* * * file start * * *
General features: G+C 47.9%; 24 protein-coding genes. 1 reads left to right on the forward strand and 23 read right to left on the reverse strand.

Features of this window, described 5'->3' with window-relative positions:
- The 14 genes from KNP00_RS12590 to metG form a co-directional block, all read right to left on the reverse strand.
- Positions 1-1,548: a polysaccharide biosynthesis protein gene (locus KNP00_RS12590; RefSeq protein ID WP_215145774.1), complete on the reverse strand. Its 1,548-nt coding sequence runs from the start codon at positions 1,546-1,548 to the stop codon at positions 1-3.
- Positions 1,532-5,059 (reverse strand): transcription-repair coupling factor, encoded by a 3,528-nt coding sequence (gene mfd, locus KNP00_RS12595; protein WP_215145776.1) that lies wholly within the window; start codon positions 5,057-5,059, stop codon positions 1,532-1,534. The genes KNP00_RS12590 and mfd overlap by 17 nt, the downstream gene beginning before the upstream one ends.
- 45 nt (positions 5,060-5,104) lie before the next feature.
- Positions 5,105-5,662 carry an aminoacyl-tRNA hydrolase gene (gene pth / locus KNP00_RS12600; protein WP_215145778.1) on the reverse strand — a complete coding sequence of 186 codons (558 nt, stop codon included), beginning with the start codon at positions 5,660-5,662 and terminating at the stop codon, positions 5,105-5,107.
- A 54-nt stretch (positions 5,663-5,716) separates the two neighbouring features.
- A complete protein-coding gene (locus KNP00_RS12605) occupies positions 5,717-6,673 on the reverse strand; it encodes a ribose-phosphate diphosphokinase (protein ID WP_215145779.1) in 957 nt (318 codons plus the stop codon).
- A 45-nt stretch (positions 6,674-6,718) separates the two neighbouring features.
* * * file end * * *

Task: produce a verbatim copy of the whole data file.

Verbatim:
General features: G+C 47.9%; 24 protein-coding genes. 1 reads left to right on the forward strand and 23 read right to left on the reverse strand.

Features of this window, described 5'->3' with window-relative positions:
- The 14 genes from KNP00_RS12590 to metG form a co-directional block, all read right to left on the reverse strand.
- Positions 1-1,548: a polysaccharide biosynthesis protein gene (locus KNP00_RS12590; RefSeq protein ID WP_215145774.1), complete on the reverse strand. Its 1,548-nt coding sequence runs from the start codon at positions 1,546-1,548 to the stop codon at positions 1-3.
- Positions 1,532-5,059 (reverse strand): transcription-repair coupling factor, encoded by a 3,528-nt coding sequence (gene mfd, locus KNP00_RS12595; protein WP_215145776.1) that lies wholly within the window; start codon positions 5,057-5,059, stop codon positions 1,532-1,534. The genes KNP00_RS12590 and mfd overlap by 17 nt, the downstream gene beginning before the upstream one ends.
- 45 nt (positions 5,060-5,104) lie before the next feature.
- Positions 5,105-5,662 carry an aminoacyl-tRNA hydrolase gene (gene pth / locus KNP00_RS12600; protein WP_215145778.1) on the reverse strand — a complete coding sequence of 186 codons (558 nt, stop codon included), beginning with the start codon at positions 5,660-5,662 and terminating at the stop codon, positions 5,105-5,107.
- A 54-nt stretch (positions 5,663-5,716) separates the two neighbouring features.
- A complete protein-coding gene (locus KNP00_RS12605) occupies positions 5,717-6,673 on the reverse strand; it encodes a ribose-phosphate diphosphokinase (protein ID WP_215145779.1) in 957 nt (318 codons plus the stop codon).
- A 45-nt stretch (positions 6,674-6,718) separates the two neighbouring features.